Stop Telling Them How Many are in a Dollar

I am pretty sure this lesson has changed how I will teach counting money for the rest of my career. Ready for the secret? I did not tell my students what to do.

Backstory- My dad, Tim was trying to use a battery powered coin sorter/counter to count his coin stash. It was a train wreck. I begged asked him to let me take the coins to school to have my students count them instead. He happily agreed.

Honestly, I just figured that the students would get a kick out of counting real coins. Plus, they love anything that is related to my life outside of school. "Tim's Coin Collection" was a huge hit! Win #1. They loved asking about my dad and touching real coins.

I always give them a couple of minutes to explore our math tools before we use them, so they spent some time talking about what they look like, feel like, and sound like as they hit the floor. Some interesting estimates of total value ranging from $2 to a million were thrown out.

They told me that a dime is worth 10 cents and a dollar is worth 100 cents. This also lead to several money puns that I will spare you from.

Win #2 I challenged them to figure out how many dimes it takes to make one dollar. Without prompting they used their ten frame and each put one dime in each space. Then they counted by tens to 100.

I am never one to just sit on my laurels, so I took it to the next level. How many dimes does it take to make $5?

Win #3 Problem solving in real-life math worksheet required! The hardest part about this portion of the lesson was keeping my mouth shut. All I did was remind them to use what they discovered making one dollar out of dimes to help them make five dollars.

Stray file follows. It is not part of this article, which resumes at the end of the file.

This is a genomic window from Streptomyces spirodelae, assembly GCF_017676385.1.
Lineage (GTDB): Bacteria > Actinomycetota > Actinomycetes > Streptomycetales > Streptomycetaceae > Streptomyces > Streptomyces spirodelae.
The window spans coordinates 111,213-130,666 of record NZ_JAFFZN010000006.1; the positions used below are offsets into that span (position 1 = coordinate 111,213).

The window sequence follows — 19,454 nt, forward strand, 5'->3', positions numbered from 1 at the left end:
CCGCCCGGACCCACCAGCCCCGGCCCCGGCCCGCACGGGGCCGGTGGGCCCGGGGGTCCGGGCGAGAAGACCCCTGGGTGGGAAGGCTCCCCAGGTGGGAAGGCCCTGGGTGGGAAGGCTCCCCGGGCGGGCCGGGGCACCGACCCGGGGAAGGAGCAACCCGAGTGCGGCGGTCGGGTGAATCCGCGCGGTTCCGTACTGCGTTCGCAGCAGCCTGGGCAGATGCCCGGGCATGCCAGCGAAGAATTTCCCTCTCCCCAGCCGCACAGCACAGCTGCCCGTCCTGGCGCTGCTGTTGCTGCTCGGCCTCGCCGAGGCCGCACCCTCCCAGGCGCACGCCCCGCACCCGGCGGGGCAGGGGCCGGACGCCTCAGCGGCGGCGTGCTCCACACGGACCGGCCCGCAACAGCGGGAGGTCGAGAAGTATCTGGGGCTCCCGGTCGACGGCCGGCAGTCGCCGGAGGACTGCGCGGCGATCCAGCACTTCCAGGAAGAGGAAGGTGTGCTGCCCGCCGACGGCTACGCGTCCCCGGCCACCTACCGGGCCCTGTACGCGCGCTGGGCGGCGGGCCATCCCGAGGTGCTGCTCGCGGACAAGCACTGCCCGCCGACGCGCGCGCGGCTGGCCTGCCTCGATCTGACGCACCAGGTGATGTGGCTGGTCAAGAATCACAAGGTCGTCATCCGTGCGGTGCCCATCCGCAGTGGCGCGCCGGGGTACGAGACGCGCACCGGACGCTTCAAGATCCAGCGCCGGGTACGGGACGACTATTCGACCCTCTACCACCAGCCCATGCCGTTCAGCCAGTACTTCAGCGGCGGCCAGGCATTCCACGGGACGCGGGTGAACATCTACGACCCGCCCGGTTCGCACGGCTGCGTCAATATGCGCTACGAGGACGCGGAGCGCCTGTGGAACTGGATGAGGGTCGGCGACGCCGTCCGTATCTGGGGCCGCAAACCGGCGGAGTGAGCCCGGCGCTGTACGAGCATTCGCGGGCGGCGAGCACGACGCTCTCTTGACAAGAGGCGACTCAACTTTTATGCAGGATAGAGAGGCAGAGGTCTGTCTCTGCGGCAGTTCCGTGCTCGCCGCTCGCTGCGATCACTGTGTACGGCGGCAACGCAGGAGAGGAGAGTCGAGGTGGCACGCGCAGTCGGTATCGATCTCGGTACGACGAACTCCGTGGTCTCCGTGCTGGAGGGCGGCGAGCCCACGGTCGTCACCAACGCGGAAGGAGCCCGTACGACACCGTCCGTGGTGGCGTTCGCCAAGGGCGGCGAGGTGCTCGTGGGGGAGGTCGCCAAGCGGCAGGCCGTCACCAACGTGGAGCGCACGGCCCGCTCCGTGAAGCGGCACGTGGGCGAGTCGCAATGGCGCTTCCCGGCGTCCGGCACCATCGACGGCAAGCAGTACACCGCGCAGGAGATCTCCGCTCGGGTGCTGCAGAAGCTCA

What I saw was amazing. It was right out of a book! On their own, they chose strategies that made sense to them to organize and sort the coins, notice patterns, and problem solve.

Array 10 rows of five
Put one dime in each space five times
Stacks of ten dimes

Put one dime in each space then made a stack
They had never seen coin rolls

Win #4 They all were able to justify their reasoning. ALL WITHIN 25 MINUTES!

Used ten frames to count sets of fives then added the rest
Win #5 The following day, they remembered what they discovered the previous day AND were able to apply it. They made several sets of $5 and put them in paper coin rolls. There was more discussion about Tim's great collection and what they he might do with the money.

Most of them even challenged themselves to use a different strategy to make $5. Win #6

Tomorrow? We will see what they discover about nickels.

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